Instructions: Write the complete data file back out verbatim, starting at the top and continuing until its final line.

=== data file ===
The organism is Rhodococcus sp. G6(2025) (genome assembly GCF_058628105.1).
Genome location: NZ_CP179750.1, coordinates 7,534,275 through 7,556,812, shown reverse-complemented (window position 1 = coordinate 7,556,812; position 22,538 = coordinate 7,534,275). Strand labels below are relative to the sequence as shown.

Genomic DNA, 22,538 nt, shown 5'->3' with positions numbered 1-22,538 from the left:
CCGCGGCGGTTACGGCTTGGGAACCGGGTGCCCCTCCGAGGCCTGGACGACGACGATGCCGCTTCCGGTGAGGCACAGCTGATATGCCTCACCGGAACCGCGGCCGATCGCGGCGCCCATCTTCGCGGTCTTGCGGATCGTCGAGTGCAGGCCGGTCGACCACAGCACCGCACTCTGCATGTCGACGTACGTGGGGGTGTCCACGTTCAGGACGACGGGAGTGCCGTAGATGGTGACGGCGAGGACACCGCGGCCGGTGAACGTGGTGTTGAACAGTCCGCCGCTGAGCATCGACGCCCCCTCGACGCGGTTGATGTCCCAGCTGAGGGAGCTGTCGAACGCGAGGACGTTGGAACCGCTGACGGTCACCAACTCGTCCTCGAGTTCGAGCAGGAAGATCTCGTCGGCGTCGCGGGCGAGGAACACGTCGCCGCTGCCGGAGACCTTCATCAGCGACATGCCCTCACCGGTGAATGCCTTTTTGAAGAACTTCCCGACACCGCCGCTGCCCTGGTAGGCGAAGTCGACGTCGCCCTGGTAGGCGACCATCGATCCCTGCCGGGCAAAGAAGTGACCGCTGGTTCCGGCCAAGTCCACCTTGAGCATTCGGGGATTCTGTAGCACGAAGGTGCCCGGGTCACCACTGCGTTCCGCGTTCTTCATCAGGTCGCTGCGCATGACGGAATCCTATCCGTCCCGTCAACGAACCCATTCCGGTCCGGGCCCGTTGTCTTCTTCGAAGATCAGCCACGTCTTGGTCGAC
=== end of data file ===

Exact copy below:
The organism is Rhodococcus sp. G6(2025) (genome assembly GCF_058628105.1).
Genome location: NZ_CP179750.1, coordinates 7,534,275 through 7,556,812, shown reverse-complemented (window position 1 = coordinate 7,556,812; position 22,538 = coordinate 7,534,275). Strand labels below are relative to the sequence as shown.

Genomic DNA, 22,538 nt, shown 5'->3' with positions numbered 1-22,538 from the left:
CCGCGGCGGTTACGGCTTGGGAACCGGGTGCCCCTCCGAGGCCTGGACGACGACGATGCCGCTTCCGGTGAGGCACAGCTGATATGCCTCACCGGAACCGCGGCCGATCGCGGCGCCCATCTTCGCGGTCTTGCGGATCGTCGAGTGCAGGCCGGTCGACCACAGCACCGCACTCTGCATGTCGACGTACGTGGGGGTGTCCACGTTCAGGACGACGGGAGTGCCGTAGATGGTGACGGCGAGGACACCGCGGCCGGTGAACGTGGTGTTGAACAGTCCGCCGCTGAGCATCGACGCCCCCTCGACGCGGTTGATGTCCCAGCTGAGGGAGCTGTCGAACGCGAGGACGTTGGAACCGCTGACGGTCACCAACTCGTCCTCGAGTTCGAGCAGGAAGATCTCGTCGGCGTCGCGGGCGAGGAACACGTCGCCGCTGCCGGAGACCTTCATCAGCGACATGCCCTCACCGGTGAATGCCTTTTTGAAGAACTTCCCGACACCGCCGCTGCCCTGGTAGGCGAAGTCGACGTCGCCCTGGTAGGCGACCATCGATCCCTGCCGGGCAAAGAAGTGACCGCTGGTTCCGGCCAAGTCCACCTTGAGCATTCGGGGATTCTGTAGCACGAAGGTGCCCGGGTCACCACTGCGTTCCGCGTTCTTCATCAGGTCGCTGCGCATGACGGAATCCTATCCGTCCCGTCAACGAACCCATTCCGGTCCGGGCCCGTTGTCTTCTTCGAAGATCAGCCACGTCTTGGTCGAC